Nuno Espirito Santo has admitted that Lucas Moura’s return from injury is a big boost for his side ahead of the North London derby.
Tottenham’s 3-0 losses against Crystal Palace and Chelsea have piled the pressure on the Spurs boss after a promising start to his reign at the North London club.
However, the Portuguese coach was without some of his key men for the trip to Selhurst Park while the likes of Cristian Romero, Davinson Sanchez and Giovani Lo Celso having arrived back in the UK after their isolation just a day before last Sunday’s London derby.
Nuno admitted that the lack of options did hinder his side’s preparations over the last couple of weeks.
When asked about the return of Moura, the 47-year-old told Football.London: “What truly helps is that you have more options. As many options as you have, the more solutions you can provide,
“We didn’t have, not only in attack but in defence, we had some problems. We had to adapt after the international break.
“What I believe is having all the squad, all the players available, gives you more options in terms of how you want to start, what options we have to change, eventually creating different plans because the players are what can change the dynamic of the game.
“Having Lucas back gives you another option, and a very good option because Lucas is a very talented player.”
Nuno also weighed in on the debate surrounding heading restrictions in football in light of proven links between heading the ball and players developing dementia later in their lives.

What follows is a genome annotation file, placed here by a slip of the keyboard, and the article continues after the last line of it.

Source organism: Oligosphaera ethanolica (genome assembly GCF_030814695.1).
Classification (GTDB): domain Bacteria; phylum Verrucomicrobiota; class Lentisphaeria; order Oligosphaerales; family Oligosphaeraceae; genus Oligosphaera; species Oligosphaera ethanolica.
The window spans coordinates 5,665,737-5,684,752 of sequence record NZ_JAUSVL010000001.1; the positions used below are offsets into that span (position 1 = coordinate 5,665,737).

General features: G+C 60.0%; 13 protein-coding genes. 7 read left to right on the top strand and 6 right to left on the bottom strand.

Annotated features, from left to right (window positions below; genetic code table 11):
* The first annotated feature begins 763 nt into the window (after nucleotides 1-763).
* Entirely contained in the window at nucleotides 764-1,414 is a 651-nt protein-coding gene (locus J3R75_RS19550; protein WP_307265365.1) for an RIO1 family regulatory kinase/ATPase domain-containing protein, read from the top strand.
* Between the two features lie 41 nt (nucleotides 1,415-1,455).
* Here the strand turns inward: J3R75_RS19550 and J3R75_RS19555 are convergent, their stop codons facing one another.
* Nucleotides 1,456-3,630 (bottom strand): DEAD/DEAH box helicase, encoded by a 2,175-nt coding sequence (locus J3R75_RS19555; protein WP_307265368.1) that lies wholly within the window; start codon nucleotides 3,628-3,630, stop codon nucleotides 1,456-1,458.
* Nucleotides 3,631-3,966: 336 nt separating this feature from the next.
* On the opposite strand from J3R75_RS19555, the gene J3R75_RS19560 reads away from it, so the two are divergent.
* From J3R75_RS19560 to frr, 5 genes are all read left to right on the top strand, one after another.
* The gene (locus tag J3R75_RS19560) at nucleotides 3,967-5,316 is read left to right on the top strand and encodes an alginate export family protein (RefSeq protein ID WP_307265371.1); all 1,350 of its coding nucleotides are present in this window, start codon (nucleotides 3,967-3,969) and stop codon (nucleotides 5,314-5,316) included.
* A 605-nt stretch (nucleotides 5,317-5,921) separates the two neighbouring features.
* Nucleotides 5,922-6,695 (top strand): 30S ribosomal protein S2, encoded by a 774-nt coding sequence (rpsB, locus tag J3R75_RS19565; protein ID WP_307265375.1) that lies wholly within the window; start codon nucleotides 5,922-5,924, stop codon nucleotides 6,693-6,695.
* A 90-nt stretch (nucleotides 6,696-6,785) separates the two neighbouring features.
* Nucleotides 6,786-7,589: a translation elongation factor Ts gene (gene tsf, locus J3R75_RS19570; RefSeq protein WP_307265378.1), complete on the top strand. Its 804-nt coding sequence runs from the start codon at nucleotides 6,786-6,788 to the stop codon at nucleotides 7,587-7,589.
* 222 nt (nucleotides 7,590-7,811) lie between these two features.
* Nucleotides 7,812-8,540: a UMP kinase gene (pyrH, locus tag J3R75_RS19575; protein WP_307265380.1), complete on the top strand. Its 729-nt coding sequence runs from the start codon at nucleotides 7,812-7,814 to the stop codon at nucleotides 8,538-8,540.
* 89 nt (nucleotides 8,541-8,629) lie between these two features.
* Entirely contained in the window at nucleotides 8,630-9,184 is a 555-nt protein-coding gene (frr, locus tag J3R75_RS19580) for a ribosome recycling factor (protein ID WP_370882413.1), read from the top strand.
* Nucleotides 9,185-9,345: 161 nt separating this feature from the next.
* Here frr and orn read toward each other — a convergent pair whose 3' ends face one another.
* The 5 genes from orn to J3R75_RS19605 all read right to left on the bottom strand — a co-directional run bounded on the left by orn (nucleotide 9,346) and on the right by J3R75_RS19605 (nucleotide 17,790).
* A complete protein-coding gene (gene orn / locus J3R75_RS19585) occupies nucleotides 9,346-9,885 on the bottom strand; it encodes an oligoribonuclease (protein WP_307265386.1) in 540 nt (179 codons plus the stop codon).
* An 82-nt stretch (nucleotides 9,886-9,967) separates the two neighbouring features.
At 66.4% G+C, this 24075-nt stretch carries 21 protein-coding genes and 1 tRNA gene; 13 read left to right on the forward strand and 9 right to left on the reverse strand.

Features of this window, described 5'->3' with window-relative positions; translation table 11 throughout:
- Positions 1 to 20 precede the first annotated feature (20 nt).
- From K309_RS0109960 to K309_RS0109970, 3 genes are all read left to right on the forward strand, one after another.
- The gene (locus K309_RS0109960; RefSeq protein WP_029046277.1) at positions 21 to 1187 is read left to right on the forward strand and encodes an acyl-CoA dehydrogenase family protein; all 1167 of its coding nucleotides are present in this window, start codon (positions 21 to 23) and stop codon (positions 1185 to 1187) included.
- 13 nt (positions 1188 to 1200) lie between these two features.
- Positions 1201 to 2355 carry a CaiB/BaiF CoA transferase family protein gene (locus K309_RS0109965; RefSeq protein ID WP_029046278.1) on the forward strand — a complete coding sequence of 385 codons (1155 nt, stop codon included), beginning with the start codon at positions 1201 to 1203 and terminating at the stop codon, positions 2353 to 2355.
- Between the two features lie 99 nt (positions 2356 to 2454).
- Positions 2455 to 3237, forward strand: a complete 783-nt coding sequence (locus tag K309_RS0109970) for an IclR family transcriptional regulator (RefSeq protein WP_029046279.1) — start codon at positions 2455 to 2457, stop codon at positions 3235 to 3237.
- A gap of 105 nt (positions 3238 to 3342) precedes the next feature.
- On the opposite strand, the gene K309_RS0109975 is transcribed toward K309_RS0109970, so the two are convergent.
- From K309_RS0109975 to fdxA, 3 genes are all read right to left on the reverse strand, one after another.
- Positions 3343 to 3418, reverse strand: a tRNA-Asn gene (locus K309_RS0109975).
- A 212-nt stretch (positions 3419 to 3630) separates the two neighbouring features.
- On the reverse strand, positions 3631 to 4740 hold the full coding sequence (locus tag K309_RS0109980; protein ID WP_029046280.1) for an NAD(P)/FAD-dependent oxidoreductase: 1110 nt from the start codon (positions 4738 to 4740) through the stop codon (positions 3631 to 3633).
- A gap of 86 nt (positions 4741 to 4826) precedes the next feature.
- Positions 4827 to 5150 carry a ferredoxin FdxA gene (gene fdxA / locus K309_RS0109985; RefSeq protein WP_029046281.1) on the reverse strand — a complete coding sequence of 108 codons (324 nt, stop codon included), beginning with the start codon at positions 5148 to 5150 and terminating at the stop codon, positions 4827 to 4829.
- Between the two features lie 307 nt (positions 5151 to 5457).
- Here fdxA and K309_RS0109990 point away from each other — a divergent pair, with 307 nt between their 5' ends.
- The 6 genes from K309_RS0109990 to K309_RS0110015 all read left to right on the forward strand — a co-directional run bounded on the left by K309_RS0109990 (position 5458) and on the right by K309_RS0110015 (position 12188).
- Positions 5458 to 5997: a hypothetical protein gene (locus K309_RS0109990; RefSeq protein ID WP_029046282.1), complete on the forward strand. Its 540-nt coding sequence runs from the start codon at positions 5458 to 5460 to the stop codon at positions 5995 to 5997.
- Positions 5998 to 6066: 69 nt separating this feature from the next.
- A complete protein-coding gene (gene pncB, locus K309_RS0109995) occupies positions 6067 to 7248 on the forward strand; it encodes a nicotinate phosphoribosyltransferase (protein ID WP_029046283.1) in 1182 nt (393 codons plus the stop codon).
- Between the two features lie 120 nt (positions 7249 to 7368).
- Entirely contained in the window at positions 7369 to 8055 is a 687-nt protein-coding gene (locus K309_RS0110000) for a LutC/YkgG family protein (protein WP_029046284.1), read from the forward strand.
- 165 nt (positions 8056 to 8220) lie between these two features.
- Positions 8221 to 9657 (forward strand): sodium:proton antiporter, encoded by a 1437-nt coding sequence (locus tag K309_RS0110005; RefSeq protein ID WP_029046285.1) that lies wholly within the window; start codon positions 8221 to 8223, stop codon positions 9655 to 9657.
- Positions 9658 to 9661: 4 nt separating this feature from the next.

Professional clubs have now reportedly been advised to limit ‘high force’ headers to 10 per training week.
The Spurs boss admitted, however, that he does not count the headers in training, insisting that heading was an essential part of the game.
When asked if the advisory limits had affected the team’s set-piece training, Nuno responded: “Good question. That’s why we have training sessions without nobody seeing us.
“I agree [with the limits]. I’m concerned with the situation of dementia and what heading the ball can cause.
“It’s a big concern for us but it’s part of the game. Honestly, I will not lie to you. I don’t count how many times our players head the ball.
“Maybe I will get myself in trouble for this, but football is jumping, heading, it’s part of the game.”
Spurs Web Opinion
The debate surrounding heading is too complicated for a simple solution. It is not as easy as banning headers from training as it would be difficult to enforce such a ban, which will mean that teams who do practice heading more, could have a major advantage in set-pieces or other game situations.
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